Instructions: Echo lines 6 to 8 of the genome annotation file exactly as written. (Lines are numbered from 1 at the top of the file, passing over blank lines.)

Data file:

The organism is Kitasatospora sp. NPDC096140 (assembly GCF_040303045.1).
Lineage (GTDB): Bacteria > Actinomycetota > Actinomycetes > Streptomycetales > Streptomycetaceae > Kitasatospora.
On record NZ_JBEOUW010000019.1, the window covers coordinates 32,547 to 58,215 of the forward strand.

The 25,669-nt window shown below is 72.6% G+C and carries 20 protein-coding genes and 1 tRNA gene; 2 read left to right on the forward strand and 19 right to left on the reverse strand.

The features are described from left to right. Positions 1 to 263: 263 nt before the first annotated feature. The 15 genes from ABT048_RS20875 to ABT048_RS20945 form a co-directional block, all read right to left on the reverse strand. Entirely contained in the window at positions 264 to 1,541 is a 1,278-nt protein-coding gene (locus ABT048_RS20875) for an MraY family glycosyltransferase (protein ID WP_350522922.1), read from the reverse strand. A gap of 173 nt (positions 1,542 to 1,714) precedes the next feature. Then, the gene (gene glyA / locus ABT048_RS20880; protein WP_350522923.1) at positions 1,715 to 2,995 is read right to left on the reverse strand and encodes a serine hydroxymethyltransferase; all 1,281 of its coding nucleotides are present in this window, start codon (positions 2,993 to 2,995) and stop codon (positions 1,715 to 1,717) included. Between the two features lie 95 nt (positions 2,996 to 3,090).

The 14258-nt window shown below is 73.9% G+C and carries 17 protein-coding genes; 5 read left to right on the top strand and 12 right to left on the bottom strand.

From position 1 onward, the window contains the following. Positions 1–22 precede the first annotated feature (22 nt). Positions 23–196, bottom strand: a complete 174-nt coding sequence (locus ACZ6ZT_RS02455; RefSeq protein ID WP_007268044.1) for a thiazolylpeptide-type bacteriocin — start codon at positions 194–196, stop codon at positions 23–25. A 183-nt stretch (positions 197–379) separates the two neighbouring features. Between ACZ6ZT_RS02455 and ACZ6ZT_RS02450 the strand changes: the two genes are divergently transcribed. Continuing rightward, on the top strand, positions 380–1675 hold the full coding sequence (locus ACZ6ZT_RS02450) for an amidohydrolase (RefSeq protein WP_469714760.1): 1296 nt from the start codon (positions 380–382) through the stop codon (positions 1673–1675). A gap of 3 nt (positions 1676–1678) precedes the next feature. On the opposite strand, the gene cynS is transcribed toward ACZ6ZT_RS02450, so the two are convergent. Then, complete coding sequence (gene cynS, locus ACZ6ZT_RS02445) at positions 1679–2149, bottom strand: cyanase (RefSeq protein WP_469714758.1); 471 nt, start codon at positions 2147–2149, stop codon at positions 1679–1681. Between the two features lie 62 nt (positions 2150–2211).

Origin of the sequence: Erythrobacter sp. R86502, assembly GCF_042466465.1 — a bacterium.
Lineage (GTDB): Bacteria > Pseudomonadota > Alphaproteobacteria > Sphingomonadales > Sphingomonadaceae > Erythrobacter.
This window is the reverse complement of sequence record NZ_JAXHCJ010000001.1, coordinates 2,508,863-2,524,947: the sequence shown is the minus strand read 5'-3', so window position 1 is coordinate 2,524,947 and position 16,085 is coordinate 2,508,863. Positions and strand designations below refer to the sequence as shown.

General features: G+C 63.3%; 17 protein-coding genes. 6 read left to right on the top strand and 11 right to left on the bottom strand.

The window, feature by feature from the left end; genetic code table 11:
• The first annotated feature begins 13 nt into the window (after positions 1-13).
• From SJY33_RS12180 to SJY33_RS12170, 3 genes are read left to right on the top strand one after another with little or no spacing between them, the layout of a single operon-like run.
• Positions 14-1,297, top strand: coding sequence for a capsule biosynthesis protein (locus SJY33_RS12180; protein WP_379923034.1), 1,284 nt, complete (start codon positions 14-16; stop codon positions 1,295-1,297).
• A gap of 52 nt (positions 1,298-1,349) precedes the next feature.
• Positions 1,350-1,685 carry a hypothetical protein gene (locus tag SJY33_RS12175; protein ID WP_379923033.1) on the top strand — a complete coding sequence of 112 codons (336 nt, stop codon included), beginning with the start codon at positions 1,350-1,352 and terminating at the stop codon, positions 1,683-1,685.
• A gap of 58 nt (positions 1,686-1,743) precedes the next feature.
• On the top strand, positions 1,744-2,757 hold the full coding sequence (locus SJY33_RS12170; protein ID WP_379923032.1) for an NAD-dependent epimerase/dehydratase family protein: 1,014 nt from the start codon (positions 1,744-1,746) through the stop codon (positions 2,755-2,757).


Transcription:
The 14258-nt window shown below is 73.9% G+C and carries 17 protein-coding genes; 5 read left to right on the top strand and 12 right to left on the bottom strand.

From position 1 onward, the window contains the following. Positions 1–22 precede the first annotated feature (22 nt). Positions 23–196, bottom strand: a complete 174-nt coding sequence (locus ACZ6ZT_RS02455; RefSeq protein ID WP_007268044.1) for a thiazolylpeptide-type bacteriocin — start codon at positions 194–196, stop codon at positions 23–25. A 183-nt stretch (positions 197–379) separates the two neighbouring features. Between ACZ6ZT_RS02455 and ACZ6ZT_RS02450 the strand changes: the two genes are divergently transcribed. Continuing rightward, on the top strand, positions 380–1675 hold the full coding sequence (locus ACZ6ZT_RS02450) for an amidohydrolase (RefSeq protein WP_469714760.1): 1296 nt from the start codon (positions 380–382) through the stop codon (positions 1673–1675). A gap of 3 nt (positions 1676–1678) precedes the next feature. On the opposite strand, the gene cynS is transcribed toward ACZ6ZT_RS02450, so the two are convergent. Then, complete coding sequence (gene cynS, locus ACZ6ZT_RS02445) at positions 1679–2149, bottom strand: cyanase (RefSeq protein WP_469714758.1); 471 nt, start codon at positions 2147–2149, stop codon at positions 1679–1681. Between the two features lie 62 nt (positions 2150–2211).

Origin of the sequence: Erythrobacter sp. R86502, assembly GCF_042466465.1 — a bacterium.